From Stephen M. Robinson, MD:
This presentation, “Mutltimodal Analgesia… May be Key in Reducing Opioid Use” contains not even a mention of incorporating cannabinoids into the pain management regimen. Perhaps this is one beachhead SCC should attempt to land on.
Retro Message: A quick search just turned up another Multimodal Analgesia study supposedly reviewing all the “Current Concepts.” Keywords: “Acetaminophen; Alpha 2 agonists; Clonidine; Dexamethasone; Dexmedetomidine; Duloxetine; Ketamine; Magnesium; Multimodal analgesia; NSAIDs; Opioids.” And, of course, “Indexed for Medline.” —FG
Multimodal Analgesia, Current Concepts, and Acute Pain Considerations.Helander EM1, Menard BL1, Harmon CM1, Homra BK2, Allain AV1, Bordelon GJ1, Wyche MQ1, Padnos IW1, Lavrova A1, Kaye AD3,4.
Management of acute pain following surgery using a multimodal approach is recommended by the American Society of Anesthesiologists whenever possible. In addition to opioids, drugs with differing mechanisms of actions target pain pathways resulting in additive and/or synergistic effects. Some of these agents include alpha 2 agonists, NMDA receptor antagonists, gabapentinoids, dexamethasone, NSAIDs, acetaminophen, and duloxetine.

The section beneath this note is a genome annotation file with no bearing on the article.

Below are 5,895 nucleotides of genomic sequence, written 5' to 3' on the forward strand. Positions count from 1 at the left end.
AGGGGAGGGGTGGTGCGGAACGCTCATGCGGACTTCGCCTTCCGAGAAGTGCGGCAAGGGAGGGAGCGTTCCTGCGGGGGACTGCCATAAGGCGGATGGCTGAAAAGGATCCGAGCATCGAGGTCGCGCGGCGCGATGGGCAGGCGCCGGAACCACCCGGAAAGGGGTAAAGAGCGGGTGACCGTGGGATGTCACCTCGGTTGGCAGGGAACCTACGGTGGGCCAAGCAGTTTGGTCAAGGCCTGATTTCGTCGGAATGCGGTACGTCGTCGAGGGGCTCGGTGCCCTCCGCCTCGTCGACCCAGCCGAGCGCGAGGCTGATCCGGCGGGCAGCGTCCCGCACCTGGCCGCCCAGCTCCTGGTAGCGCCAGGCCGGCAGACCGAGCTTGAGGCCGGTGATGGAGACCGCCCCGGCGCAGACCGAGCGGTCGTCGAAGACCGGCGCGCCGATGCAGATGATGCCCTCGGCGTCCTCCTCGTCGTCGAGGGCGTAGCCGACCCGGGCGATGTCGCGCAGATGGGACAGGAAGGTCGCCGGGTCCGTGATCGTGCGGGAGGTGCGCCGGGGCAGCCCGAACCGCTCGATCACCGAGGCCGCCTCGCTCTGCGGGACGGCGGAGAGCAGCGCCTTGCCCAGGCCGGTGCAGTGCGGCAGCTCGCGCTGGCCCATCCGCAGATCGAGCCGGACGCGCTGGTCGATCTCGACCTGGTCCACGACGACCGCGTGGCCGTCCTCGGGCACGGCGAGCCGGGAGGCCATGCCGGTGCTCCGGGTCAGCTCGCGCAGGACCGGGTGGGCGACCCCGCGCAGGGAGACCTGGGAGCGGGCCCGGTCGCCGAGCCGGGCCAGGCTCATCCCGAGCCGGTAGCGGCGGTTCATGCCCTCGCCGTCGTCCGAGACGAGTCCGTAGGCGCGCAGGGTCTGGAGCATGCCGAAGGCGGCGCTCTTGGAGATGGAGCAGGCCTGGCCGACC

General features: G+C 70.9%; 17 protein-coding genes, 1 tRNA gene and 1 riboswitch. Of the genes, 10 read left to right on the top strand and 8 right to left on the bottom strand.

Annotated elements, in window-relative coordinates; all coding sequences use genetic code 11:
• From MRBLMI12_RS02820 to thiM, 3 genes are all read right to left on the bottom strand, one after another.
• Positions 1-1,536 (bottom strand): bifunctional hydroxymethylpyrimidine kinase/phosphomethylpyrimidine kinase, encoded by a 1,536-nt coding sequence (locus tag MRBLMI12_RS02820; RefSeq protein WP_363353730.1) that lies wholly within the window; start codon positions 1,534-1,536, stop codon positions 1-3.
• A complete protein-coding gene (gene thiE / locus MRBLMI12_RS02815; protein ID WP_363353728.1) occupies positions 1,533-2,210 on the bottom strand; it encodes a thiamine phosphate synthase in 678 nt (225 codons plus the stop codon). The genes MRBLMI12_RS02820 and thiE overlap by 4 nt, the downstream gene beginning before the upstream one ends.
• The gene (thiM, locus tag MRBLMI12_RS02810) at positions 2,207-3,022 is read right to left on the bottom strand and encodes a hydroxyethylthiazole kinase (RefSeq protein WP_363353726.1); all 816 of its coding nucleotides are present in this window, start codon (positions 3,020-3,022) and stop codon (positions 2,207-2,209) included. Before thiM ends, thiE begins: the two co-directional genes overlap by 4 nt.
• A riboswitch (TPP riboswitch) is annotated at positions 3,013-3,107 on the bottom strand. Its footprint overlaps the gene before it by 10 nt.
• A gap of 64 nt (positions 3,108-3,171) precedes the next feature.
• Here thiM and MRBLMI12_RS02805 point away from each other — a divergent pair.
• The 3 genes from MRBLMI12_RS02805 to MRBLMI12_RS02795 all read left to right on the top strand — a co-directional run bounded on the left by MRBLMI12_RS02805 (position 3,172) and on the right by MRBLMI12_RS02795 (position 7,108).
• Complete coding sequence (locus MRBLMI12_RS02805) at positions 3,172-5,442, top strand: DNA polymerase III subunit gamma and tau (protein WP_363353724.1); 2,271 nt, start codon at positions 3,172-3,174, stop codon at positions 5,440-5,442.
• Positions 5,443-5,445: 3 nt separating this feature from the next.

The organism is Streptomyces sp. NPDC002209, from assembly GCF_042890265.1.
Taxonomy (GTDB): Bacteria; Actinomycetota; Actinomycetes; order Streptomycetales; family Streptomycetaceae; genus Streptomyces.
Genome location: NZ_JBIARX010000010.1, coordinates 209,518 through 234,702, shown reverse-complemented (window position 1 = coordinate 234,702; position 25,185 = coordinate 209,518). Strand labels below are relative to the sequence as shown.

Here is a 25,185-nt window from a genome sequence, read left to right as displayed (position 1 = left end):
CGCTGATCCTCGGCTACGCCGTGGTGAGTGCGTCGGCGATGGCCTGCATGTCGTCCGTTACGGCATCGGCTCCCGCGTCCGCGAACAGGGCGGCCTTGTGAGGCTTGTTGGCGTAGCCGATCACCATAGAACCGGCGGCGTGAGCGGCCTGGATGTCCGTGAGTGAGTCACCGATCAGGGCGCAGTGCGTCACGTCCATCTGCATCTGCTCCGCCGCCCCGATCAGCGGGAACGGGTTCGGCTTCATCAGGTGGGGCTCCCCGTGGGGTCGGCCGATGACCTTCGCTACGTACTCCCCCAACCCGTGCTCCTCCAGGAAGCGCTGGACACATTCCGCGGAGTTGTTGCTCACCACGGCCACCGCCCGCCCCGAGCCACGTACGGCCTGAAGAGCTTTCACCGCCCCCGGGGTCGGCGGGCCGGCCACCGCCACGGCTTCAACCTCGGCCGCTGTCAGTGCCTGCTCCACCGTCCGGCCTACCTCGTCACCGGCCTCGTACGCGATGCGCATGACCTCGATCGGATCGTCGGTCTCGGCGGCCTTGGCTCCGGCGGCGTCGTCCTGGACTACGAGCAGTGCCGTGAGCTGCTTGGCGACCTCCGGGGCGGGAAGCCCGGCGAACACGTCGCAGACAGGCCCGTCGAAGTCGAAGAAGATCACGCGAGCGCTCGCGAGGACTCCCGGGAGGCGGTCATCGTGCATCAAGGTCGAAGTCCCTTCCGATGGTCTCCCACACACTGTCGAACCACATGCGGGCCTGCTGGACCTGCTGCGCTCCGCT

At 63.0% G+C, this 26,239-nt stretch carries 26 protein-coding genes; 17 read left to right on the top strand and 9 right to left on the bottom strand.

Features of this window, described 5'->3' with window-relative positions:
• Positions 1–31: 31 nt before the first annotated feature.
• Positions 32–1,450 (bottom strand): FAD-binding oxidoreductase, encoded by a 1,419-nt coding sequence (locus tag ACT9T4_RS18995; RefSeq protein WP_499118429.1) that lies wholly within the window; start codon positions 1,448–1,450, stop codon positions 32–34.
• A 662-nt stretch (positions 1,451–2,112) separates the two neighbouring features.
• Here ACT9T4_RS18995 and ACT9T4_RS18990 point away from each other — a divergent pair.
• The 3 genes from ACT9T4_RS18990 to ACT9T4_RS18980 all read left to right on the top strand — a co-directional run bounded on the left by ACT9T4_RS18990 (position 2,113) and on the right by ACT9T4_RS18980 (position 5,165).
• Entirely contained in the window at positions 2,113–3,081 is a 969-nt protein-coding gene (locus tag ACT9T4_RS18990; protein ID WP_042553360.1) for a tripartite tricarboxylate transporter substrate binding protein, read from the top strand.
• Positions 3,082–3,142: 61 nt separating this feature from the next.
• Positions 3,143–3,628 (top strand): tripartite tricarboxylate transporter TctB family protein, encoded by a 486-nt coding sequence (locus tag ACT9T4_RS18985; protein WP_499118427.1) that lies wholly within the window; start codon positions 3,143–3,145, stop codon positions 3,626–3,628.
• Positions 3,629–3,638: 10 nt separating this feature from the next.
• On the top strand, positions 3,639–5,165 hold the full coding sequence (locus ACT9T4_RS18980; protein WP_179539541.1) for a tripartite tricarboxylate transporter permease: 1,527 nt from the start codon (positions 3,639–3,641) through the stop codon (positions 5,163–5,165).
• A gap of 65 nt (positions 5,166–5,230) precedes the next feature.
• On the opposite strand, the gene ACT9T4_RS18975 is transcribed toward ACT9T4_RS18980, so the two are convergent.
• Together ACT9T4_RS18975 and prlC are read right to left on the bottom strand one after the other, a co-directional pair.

Alpha 2 agonists have been shown to have opioid-sparing effects, but can cause hypotension and bradycardia and must be taken into consideration when administered. Acetaminophen is commonly used in a multimodal approach, with recent evidence lacking for the use of IV over oral formulations in patients able to take medications by mouth. Studies involving gabapentinoids have been mixed with some showing benefit; however, future large randomized controlled trials are needed. Ketamine is known to have powerful analgesic effects and, when combined with magnesium and other agents, may have a synergistic effect. Dexamethasone reduces postoperative nausea and vomiting and has been demonstrated to be an effective adjunct in multimodal analgesia. The serotonin-norepinephrine reuptake inhibitor, duloxetine, is a novel agent, but studies are limited and further evidence is needed. Overall, a multimodal analgesic approach should be used when treating postoperative pain, as it can potentially reduce side effects and provide the benefit of treating pain through different cellular pathways.